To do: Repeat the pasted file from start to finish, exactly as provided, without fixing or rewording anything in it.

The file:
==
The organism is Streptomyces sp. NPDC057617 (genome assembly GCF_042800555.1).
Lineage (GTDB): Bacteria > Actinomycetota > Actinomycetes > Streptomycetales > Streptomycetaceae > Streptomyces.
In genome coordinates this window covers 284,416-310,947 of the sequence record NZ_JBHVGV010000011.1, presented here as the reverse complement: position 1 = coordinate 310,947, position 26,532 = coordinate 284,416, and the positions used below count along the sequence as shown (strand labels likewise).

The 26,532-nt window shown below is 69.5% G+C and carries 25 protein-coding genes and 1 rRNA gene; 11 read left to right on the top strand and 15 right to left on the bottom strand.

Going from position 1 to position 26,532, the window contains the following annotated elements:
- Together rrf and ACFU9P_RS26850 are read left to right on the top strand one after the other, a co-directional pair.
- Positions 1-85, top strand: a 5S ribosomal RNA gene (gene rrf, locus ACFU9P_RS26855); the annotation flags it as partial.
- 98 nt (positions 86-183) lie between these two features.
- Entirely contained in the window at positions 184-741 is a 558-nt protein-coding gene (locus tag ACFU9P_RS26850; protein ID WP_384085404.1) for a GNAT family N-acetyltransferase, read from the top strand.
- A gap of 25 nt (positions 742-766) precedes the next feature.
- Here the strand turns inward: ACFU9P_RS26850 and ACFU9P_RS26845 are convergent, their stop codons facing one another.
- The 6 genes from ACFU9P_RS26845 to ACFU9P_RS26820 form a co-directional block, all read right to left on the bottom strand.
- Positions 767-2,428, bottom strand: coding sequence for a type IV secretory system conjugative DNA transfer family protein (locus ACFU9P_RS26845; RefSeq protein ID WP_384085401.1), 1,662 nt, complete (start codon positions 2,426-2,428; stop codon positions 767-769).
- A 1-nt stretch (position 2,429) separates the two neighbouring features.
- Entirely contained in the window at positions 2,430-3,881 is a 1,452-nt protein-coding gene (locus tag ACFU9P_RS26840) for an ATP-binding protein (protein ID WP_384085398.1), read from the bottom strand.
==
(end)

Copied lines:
The organism is Streptomyces sp. NPDC057617 (genome assembly GCF_042800555.1).
Lineage (GTDB): Bacteria > Actinomycetota > Actinomycetes > Streptomycetales > Streptomycetaceae > Streptomyces.
In genome coordinates this window covers 284,416-310,947 of the sequence record NZ_JBHVGV010000011.1, presented here as the reverse complement: position 1 = coordinate 310,947, position 26,532 = coordinate 284,416, and the positions used below count along the sequence as shown (strand labels likewise).

The 26,532-nt window shown below is 69.5% G+C and carries 25 protein-coding genes and 1 rRNA gene; 11 read left to right on the top strand and 15 right to left on the bottom strand.

Going from position 1 to position 26,532, the window contains the following annotated elements:
- Together rrf and ACFU9P_RS26850 are read left to right on the top strand one after the other, a co-directional pair.
- Positions 1-85, top strand: a 5S ribosomal RNA gene (gene rrf, locus ACFU9P_RS26855); the annotation flags it as partial.
- 98 nt (positions 86-183) lie between these two features.
- Entirely contained in the window at positions 184-741 is a 558-nt protein-coding gene (locus tag ACFU9P_RS26850; protein ID WP_384085404.1) for a GNAT family N-acetyltransferase, read from the top strand.
- A gap of 25 nt (positions 742-766) precedes the next feature.
- Here the strand turns inward: ACFU9P_RS26850 and ACFU9P_RS26845 are convergent, their stop codons facing one another.
- The 6 genes from ACFU9P_RS26845 to ACFU9P_RS26820 form a co-directional block, all read right to left on the bottom strand.
- Positions 767-2,428, bottom strand: coding sequence for a type IV secretory system conjugative DNA transfer family protein (locus ACFU9P_RS26845; RefSeq protein ID WP_384085401.1), 1,662 nt, complete (start codon positions 2,426-2,428; stop codon positions 767-769).
- A 1-nt stretch (position 2,429) separates the two neighbouring features.
- Entirely contained in the window at positions 2,430-3,881 is a 1,452-nt protein-coding gene (locus tag ACFU9P_RS26840) for an ATP-binding protein (protein ID WP_384085398.1), read from the bottom strand.